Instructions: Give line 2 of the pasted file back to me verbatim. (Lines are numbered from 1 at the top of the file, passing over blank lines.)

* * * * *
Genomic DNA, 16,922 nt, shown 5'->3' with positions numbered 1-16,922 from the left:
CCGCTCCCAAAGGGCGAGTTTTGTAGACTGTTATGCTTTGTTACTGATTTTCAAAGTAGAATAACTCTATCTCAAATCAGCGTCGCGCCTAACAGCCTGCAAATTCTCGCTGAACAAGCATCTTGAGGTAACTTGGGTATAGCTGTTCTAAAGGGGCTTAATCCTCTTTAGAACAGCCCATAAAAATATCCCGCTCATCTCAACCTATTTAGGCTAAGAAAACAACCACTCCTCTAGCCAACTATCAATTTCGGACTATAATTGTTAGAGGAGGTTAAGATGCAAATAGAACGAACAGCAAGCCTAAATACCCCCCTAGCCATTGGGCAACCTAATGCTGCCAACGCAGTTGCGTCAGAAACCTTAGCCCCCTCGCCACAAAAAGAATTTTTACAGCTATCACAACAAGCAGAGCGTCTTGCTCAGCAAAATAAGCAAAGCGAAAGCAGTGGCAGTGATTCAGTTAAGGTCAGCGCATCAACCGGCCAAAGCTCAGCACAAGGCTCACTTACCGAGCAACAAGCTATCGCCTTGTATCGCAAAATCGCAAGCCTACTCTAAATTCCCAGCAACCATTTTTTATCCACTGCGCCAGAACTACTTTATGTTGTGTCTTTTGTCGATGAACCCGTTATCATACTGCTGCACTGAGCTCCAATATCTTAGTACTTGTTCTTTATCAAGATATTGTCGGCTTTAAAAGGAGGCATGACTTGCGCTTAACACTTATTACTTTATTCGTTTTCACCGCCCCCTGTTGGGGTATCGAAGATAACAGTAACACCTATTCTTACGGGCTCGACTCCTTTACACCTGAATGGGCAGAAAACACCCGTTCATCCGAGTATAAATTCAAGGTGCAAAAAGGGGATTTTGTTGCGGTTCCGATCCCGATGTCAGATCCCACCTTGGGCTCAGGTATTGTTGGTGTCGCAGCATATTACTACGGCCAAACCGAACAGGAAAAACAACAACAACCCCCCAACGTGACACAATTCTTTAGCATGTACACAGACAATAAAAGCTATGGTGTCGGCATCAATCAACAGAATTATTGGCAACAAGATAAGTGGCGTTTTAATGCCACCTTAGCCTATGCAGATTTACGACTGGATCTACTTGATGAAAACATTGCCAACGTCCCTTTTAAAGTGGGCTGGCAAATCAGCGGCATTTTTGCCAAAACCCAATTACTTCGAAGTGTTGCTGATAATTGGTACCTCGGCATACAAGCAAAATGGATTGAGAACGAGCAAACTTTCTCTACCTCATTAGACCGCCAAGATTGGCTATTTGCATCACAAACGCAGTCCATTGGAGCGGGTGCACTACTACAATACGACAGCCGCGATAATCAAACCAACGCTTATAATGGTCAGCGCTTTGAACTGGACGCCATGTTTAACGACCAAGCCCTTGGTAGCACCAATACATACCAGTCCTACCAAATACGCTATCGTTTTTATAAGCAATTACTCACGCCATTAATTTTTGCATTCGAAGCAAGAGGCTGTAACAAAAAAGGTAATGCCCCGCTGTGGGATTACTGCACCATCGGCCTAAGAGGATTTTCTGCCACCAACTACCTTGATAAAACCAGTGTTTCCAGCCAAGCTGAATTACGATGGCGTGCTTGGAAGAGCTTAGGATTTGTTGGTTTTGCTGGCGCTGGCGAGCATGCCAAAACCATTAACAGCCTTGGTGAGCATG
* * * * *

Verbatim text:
CCGCTCCCAAAGGGCGAGTTTTGTAGACTGTTATGCTTTGTTACTGATTTTCAAAGTAGAATAACTCTATCTCAAATCAGCGTCGCGCCTAACAGCCTGCAAATTCTCGCTGAACAAGCATCTTGAGGTAACTTGGGTATAGCTGTTCTAAAGGGGCTTAATCCTCTTTAGAACAGCCCATAAAAATATCCCGCTCATCTCAACCTATTTAGGCTAAGAAAACAACCACTCCTCTAGCCAACTATCAATTTCGGACTATAATTGTTAGAGGAGGTTAAGATGCAAATAGAACGAACAGCAAGCCTAAATACCCCCCTAGCCATTGGGCAACCTAATGCTGCCAACGCAGTTGCGTCAGAAACCTTAGCCCCCTCGCCACAAAAAGAATTTTTACAGCTATCACAACAAGCAGAGCGTCTTGCTCAGCAAAATAAGCAAAGCGAAAGCAGTGGCAGTGATTCAGTTAAGGTCAGCGCATCAACCGGCCAAAGCTCAGCACAAGGCTCACTTACCGAGCAACAAGCTATCGCCTTGTATCGCAAAATCGCAAGCCTACTCTAAATTCCCAGCAACCATTTTTTATCCACTGCGCCAGAACTACTTTATGTTGTGTCTTTTGTCGATGAACCCGTTATCATACTGCTGCACTGAGCTCCAATATCTTAGTACTTGTTCTTTATCAAGATATTGTCGGCTTTAAAAGGAGGCATGACTTGCGCTTAACACTTATTACTTTATTCGTTTTCACCGCCCCCTGTTGGGGTATCGAAGATAACAGTAACACCTATTCTTACGGGCTCGACTCCTTTACACCTGAATGGGCAGAAAACACCCGTTCATCCGAGTATAAATTCAAGGTGCAAAAAGGGGATTTTGTTGCGGTTCCGATCCCGATGTCAGATCCCACCTTGGGCTCAGGTATTGTTGGTGTCGCAGCATATTACTACGGCCAAACCGAACAGGAAAAACAACAACAACCCCCCAACGTGACACAATTCTTTAGCATGTACACAGACAATAAAAGCTATGGTGTCGGCATCAATCAACAGAATTATTGGCAACAAGATAAGTGGCGTTTTAATGCCACCTTAGCCTATGCAGATTTACGACTGGATCTACTTGATGAAAACATTGCCAACGTCCCTTTTAAAGTGGGCTGGCAAATCAGCGGCATTTTTGCCAAAACCCAATTACTTCGAAGTGTTGCTGATAATTGGTACCTCGGCATACAAGCAAAATGGATTGAGAACGAGCAAACTTTCTCTACCTCATTAGACCGCCAAGATTGGCTATTTGCATCACAAACGCAGTCCATTGGAGCGGGTGCACTACTACAATACGACAGCCGCGATAATCAAACCAACGCTTATAATGGTCAGCGCTTTGAACTGGACGCCATGTTTAACGACCAAGCCCTTGGTAGCACCAATACATACCAGTCCTACCAAATACGCTATCGTTTTTATAAGCAATTACTCACGCCATTAATTTTTGCATTCGAAGCAAGAGGCTGTAACAAAAAAGGTAATGCCCCGCTGTGGGATTACTGCACCATCGGCCTAAGAGGATTTTCTGCCACCAACTACCTTGATAAAACCAGTGTTTCCAGCCAAGCTGAATTACGATGGCGTGCTTGGAAGAGCTTAGGATTTGTTGGTTTTGCTGGCGCTGGCGAGCATGCCAAAACCATTAACAGCCTTGGTGAGCATG